An expert rifleman, Remington claimed, could fire 17 shots a minute with the rolling-block rifle. But initially, only the U.S. Navy showed enough interest to place a few small sporadic orders. In late spring 1866, Samuel Remington crossed the Atlantic to demonstrate the rifle in Europe. Its superior design was quickly recognized, and many nations, including Denmark, Egypt and Mexico, began to place orders. During the 1867 Paris Exposition, the High Commission on Firearms called the Remington rolling block “the finest rifle in the world” and awarded it the silver medal (highest award) for mechanical excellence.
Meanwhile, back in the States, civilians were taking to the new Remington long arms. By the fall of 1866, cases of Remington rolling-block rifles in various calibers had found their way to Kansas, Texas, Colorado Territory and elsewhere in the West. The rifles were regularly stocked items for such Western dealers as Denver’s Carlos Gove and E.C. Meacham of St. Louis, and they were also in demand at gun shops in more out-of-the-way places. The courageous cattle drive by Nelson Story from Texas to Montana Territory in 1866 had been a great “domestic” boost for the Remington rolling block—an adventure that the Remington factory quickly capitalized on in its advertising literature.
After making money in the gold mines around Virginia City, Montana Territory, Story hired some 30 men, mostly Confederate veterans, to help him herd 3,000 Longhorns from Texas to the grasslands of Montana Territory. The cowboys nearly all had muzzleloading rifles and cap-and-ball revolvers that all took a long time to load— a drawback that could prove deadly when traveling on the Bozeman Trail through hostile Indian country. Upon reaching Fort Leavenworth, Kan., and hearing warnings that the Lakota leader Red Cloud was on the warpath, Story decided to buy a fresh shipment of Remington rifles and large quantities of ammunition. It is uncertain whether these arms were the old Remington split-breech carbines in .56-50 Spencer rimfire caliber or the newly introduced Remington rolling blocks in either .50-70 center fire caliber or .58 Berdan rimfire caliber. Most authorities believe that the 30 long arms purchased by Story were early versions of the Remington rolling-block carbine. In any case, the cowboys used the Remingtons effectively in fighting off an Indian attack near Fort Reno (in what would become Wyoming). After leaving two wounded cowboys at the fort, Story’s party of 28 pushed on, and in late October 1866, north of Fort Kearny, they faced even greater odds—an estimated 500 Sioux warriors readying for an attack. For several hours, the cowboys kept up a steady stream of fire from the rapid firing rolling blocks and forced the Sioux to retreat. Two other Sioux attacks were also thwarted, and the cowboys completed their incredible drive with the loss of just one man. Later, the Indians suggested that the white men were protected by some “new medicine.”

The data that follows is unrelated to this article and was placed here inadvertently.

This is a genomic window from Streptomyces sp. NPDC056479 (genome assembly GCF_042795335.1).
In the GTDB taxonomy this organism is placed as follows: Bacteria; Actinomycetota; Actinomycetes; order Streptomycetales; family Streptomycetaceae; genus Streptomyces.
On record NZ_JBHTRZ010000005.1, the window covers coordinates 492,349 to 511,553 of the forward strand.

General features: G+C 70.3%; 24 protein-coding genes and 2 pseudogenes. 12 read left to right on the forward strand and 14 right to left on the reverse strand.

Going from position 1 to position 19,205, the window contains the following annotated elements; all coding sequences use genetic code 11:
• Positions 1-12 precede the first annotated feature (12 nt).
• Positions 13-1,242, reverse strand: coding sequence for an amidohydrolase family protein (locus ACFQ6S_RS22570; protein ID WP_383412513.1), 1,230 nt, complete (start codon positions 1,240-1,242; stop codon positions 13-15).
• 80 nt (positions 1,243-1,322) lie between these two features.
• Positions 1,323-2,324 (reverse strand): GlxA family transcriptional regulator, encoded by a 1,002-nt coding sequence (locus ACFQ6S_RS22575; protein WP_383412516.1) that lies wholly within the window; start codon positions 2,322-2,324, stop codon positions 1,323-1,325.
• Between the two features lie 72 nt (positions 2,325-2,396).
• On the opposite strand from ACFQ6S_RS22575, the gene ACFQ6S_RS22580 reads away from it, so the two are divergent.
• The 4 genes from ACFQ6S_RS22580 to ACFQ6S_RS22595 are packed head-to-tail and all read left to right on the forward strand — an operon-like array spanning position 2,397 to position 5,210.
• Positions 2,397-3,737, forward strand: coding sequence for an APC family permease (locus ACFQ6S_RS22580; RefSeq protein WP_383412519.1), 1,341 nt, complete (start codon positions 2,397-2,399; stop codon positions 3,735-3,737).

Capitalizing on Story’s amazing story and other positive reports from Europe and elsewhere, the Remington company sold more than 1.5 million rolling-block rifles by the 1880s. Most were sold on the international market; however, thousands of the guns in various calibers—from .32 to the more powerful .44-77 and .50-90— were sold and put to use in the American West. Hunters, lawmen, adventurers, homesteaders and many others appreciated the strong, accurate and well-made Remington rolling block. Between 1866 and 1896, repeating rifles made great strides in the West, but many individuals still chose the powerful, reliable single-shot rolling block. In the early 1870s, Remington boasted in an advertisement that its sporting rifle was “the preferred arm for hunting purposes on the Plains; it's simplicity and durability especially commending it for frontier use.” Among buffalo hunters, Remington’s heavy barrelled sporting rifle was the second most popular killing machine, behind only the Sharps.
From the 1870s until the late 1910s, the biggest fans of the Remington rolling block seemed to be in Mexico. The early Remington rolling blocks (and all other commercial American firearms) used black powder as the basic propellant for all ammunition until the smokeless, nitrocellulose-based powders became available to the U.S. civilian market in the mid-1890s. The U.S. Army had switched over to smokeless powder in 1892. While many of its single-shot, post–Civil War peers had long since been discontinued, the Remington rolling block, with its modern heat-treated steels, made the transition into the future. The first Remington rolling block introduced in the smokeless period was the Remington Model 1897. In 1899-1900, Mexico bought 14,712 of these military-style rifles and carbines for issue to its second-line army troops, as well as to federal and rural police. All were sold in the smokeless powder German 7.92mm Mauser chambering, since Mexico and most other Latin American countries had been using that cartridge since 1893.